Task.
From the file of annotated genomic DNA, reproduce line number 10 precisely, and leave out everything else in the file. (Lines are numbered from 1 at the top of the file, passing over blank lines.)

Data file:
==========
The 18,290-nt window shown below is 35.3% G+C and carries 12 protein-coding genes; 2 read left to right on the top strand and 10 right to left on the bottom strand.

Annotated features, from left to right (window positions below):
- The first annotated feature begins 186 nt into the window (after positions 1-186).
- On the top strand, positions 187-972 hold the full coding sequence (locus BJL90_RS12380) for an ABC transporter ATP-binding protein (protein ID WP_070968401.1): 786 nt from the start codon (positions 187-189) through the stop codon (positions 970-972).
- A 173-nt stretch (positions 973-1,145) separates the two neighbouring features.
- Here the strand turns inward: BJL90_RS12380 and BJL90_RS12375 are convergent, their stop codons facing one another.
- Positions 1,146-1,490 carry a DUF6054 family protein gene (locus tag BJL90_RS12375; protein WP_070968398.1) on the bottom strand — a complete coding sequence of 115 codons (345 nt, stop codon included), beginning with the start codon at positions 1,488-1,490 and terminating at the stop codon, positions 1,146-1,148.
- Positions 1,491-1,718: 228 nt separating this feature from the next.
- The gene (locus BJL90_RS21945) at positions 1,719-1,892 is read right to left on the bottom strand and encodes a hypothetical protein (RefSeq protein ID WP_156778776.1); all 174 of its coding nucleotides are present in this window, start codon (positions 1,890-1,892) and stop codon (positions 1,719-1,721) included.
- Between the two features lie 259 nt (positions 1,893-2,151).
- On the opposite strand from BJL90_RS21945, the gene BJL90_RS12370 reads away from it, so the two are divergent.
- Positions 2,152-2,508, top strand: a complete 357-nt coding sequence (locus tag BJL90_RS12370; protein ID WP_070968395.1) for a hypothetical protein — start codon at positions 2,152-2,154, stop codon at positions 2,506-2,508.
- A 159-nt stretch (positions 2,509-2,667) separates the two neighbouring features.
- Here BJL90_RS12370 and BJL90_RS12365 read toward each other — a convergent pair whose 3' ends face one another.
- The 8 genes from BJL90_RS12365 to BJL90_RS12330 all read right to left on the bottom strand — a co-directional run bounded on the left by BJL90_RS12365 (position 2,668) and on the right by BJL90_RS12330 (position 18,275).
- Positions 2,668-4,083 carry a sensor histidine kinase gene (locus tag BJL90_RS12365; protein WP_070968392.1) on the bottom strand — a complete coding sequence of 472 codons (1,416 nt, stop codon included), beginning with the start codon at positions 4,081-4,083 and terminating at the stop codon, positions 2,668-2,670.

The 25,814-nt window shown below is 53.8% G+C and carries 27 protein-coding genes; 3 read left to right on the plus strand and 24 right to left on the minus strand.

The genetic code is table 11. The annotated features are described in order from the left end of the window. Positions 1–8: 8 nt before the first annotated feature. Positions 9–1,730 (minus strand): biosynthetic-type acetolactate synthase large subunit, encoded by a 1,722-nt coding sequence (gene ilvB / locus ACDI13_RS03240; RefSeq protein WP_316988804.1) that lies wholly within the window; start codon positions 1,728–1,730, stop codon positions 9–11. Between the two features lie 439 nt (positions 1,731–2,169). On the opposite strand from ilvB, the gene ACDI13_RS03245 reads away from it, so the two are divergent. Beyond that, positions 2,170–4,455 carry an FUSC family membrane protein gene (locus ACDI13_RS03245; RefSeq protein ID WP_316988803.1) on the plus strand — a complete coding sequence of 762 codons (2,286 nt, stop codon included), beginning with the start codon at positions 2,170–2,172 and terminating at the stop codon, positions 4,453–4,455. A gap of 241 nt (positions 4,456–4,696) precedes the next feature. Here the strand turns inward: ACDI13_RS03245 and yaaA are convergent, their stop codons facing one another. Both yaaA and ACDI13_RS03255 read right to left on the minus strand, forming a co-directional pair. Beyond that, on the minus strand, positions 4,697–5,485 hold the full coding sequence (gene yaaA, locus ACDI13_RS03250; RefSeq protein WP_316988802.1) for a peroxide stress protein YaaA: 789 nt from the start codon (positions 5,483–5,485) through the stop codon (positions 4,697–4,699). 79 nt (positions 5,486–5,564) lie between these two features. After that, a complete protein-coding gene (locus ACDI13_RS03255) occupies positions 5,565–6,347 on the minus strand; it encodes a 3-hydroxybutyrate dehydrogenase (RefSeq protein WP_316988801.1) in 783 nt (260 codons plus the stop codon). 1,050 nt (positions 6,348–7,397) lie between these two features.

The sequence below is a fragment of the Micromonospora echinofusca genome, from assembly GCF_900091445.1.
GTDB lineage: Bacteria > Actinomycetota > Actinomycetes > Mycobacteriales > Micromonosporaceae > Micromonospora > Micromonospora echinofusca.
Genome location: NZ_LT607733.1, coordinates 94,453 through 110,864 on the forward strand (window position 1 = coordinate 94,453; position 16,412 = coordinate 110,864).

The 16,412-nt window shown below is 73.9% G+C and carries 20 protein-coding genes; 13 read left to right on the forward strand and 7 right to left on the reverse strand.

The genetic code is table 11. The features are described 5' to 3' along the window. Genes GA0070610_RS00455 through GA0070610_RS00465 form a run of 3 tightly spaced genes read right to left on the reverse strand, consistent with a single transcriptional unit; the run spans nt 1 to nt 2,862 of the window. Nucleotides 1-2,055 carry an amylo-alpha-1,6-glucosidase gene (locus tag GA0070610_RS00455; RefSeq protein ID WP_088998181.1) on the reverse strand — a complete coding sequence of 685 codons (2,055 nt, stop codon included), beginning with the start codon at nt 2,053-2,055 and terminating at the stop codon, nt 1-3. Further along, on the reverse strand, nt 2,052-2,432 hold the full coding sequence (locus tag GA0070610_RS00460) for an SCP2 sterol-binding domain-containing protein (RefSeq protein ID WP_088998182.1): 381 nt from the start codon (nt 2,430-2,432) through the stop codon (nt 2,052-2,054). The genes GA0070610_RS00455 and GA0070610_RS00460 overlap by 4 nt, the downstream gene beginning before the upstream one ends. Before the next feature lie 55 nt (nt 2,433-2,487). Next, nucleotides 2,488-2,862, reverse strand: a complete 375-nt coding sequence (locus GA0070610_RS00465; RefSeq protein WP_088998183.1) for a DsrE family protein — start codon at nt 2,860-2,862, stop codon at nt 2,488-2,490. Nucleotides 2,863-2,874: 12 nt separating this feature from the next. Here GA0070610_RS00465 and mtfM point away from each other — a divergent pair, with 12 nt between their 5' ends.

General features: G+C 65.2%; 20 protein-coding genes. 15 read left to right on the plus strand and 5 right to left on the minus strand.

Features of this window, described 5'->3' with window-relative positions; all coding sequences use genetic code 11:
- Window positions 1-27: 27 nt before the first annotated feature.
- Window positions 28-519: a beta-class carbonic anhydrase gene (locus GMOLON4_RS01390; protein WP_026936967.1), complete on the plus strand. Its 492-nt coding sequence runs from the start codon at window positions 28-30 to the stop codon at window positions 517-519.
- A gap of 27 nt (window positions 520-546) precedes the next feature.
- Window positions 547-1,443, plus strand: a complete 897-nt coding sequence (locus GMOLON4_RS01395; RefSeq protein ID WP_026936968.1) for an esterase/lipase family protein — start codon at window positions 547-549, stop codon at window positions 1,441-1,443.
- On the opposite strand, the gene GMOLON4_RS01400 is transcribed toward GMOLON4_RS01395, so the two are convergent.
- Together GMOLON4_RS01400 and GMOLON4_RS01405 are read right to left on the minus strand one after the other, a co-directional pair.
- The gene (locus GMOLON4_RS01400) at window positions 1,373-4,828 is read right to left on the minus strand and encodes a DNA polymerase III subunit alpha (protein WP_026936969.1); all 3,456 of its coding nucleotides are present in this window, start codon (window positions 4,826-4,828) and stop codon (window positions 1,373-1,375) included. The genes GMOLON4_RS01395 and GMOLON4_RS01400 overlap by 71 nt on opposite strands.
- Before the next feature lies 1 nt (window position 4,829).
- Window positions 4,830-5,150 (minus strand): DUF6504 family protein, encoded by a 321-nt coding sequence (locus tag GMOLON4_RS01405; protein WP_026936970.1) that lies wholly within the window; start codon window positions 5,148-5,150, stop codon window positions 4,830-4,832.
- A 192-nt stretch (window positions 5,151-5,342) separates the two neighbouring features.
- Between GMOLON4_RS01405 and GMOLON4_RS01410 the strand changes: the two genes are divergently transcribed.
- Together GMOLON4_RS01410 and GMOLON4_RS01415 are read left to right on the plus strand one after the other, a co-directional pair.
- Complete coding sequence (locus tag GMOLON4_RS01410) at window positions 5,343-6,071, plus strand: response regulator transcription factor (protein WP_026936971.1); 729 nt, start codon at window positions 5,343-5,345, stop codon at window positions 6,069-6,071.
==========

- Between the two features lie 259 nt (positions 1,893-2,151).